Increasingly, federal watchdog agencies are sending the message that an employer’s liability under federal employment laws may extend beyond its own employment practices. The latest word is a January 20, 2016 Administrator’s Interpretation from the Department of Labor concerning joint employment under the Fair Labor Standards Act. The DOL’s memorandum offers both a primer on joint employment relationships and a warning that the DOL is increasingly willing to use joint employer liability as a tool for achieving compliance with federal wage and hour laws.

What is Joint Employment Under the FLSA?

The Fair Labor Standards Act requires employers to ensure that their employees receive at least the federal minimum wage and are paid overtime for work beyond 40 hours per week. The FLSA takes a broad view of employment, defining “to employ” as “to suffer or permit to work.” Under this definition, two or more employers may jointly employ a single worker. Horizontal joint employment exists when a worker has employment relationships with two or more employers who are associated with or related to one another. Vertical joint employment refers to situations in which a worker has an employment relationship with one employer but is economically dependent upon another with respect to his or her work.   

Identifying a Joint Employment Relationship

Horizontal and vertical joint employment relationships are reviewed differently. When analyzing horizontal relationships, the focus is on ties between the employers. The vertical joint employment analysis centers on each employer’s relationship with the employee.

Horizontal joint employment relationships may exist where employers share or interchange an employee’s services; where one employer acts in the interest of another employer with respect to an employee; or where associated employers share control of a common employee. The DOL considers the following factors relevant to the horizontal analysis:

  • The ownership structure of the employers, such as whether one owns the other or they share a common owner;
  • Whether the employers share executives or management personnel;
  • Whether the employers share administrative or other operational units;
  • Whether the employers share control over decisions regarding hiring, firing, payroll, advertising, or expenses;
  • Whether the employers treat their employees as a common pool for each to draw from;
  • Whether the employers have common customers or clients; and
  • Whether any agreements exist between the employers. 

In vertical employment relationships, a potential joint employer has often contracted with an intermediary employer to furnish it with workers or administrative services. While some courts have focused on the degree of control that the potential joint employer exercises over the intermediary’s employees, the DOL asserts that the ultimate inquiry should be whether the employee is economically dependent upon the potential joint employer. Factors relevant to this analysis include:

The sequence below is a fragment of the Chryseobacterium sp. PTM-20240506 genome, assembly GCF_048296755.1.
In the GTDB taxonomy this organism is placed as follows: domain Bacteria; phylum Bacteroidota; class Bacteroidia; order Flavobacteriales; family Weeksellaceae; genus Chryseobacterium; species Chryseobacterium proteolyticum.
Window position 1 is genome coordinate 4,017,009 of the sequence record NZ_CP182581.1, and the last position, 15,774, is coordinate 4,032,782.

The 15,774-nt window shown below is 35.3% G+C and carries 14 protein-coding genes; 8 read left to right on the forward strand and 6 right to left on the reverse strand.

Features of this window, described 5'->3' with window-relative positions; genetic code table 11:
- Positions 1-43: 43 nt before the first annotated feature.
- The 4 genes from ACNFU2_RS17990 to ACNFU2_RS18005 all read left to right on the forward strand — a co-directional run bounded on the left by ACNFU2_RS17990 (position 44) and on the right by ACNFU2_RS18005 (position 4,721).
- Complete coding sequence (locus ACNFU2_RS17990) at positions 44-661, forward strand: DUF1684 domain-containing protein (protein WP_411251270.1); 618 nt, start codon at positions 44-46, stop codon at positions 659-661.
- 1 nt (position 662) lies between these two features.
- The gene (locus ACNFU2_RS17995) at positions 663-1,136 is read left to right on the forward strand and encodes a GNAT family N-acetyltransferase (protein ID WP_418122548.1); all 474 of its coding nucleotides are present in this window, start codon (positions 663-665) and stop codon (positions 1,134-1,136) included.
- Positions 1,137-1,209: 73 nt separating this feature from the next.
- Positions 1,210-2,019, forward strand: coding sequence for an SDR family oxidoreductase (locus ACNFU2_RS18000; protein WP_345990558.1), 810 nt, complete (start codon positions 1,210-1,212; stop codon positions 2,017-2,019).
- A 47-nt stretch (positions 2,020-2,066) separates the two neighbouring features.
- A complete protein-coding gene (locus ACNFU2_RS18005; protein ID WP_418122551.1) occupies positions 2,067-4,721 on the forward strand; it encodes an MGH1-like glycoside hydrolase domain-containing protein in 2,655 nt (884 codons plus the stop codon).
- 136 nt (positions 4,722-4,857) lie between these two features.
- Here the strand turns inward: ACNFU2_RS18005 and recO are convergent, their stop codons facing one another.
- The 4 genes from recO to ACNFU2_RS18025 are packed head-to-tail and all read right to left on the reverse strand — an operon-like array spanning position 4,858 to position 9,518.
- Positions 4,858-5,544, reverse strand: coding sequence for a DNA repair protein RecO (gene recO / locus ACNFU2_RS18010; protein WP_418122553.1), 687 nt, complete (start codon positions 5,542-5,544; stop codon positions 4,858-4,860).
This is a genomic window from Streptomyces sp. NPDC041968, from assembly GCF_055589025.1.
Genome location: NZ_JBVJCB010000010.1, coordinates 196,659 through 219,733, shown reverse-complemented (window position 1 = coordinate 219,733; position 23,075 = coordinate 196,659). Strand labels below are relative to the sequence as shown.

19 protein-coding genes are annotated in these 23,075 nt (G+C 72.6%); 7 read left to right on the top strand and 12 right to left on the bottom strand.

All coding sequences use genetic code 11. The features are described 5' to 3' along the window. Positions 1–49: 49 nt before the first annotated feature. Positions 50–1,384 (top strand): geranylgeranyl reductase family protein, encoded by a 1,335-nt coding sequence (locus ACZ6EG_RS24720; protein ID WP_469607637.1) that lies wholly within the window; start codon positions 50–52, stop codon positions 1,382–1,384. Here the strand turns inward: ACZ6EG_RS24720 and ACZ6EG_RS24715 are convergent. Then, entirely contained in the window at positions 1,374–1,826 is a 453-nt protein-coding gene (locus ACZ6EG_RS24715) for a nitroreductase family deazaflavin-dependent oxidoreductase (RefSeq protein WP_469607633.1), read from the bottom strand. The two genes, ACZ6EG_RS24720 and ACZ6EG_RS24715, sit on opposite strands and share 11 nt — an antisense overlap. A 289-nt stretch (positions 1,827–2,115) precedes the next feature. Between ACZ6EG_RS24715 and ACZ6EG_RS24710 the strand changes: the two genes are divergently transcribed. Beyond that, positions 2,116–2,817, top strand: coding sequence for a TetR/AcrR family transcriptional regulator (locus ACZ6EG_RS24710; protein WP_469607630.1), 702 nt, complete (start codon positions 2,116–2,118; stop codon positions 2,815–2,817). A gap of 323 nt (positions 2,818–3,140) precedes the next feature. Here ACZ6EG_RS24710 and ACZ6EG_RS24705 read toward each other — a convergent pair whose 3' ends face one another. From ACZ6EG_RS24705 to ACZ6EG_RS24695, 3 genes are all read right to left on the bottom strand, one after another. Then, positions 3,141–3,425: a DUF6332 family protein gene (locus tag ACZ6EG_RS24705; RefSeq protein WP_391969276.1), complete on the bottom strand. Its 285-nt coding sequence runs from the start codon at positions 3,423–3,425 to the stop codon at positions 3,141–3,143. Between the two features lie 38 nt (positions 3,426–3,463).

• The potential joint employer’s control or supervision over the employee, beyond mere contract performance oversight;
  • The potential joint employer’s control over hiring, termination, or disciplinary decisions, or decisions regarding pay or other conditions of employment;
  • The permanency or duration of the employee’s relationship to the potential joint employer, with a longer relationship indicating economic dependence;
  • The level of skill required for the job, with less skill indicating economic dependence;
  • Whether the employee’s work is integral to the potential joint employer’s business;
  • Whether the employee works on the premises of the potential joint employer; and
  • Whether the potential joint employer performs administrative functions for the employee, such as paying wages, paying worker’s compensation premiums, or providing facilities, equipment, or supplies required for the work. 

What It Means to Be a Joint Employer

Where a joint employment relationship is established, the employee’s work for each employer is considered to be one employment, and each joint employer becomes independently liable for compliance with the FLSA. Liability is not allocated proportionally, making each employer legally responsible for all wages due. This circumstance often comes into play when one joint employer has misclassified a worker as exempt from overtime or as an independent contractor and failed to pay that worker minimum wage or overtime. The other joint employer may then become liable for back wages, double damages, and potentially even punitive damages.   

The DOL Cautions Employers

The DOL advocates for an expansive definition of joint employment and analyzes joint employment issues in hundreds of investigations each year. It promises to “continue to consider the possibility of joint employment to ensure that all responsible employers are aware of their obligations and to ensure compliance with the FLSA.” Employers who share employees with an associated entity or who contract for labor or operations through an intermediary should remain alert to the factors that the DOL considers when assessing joint employment.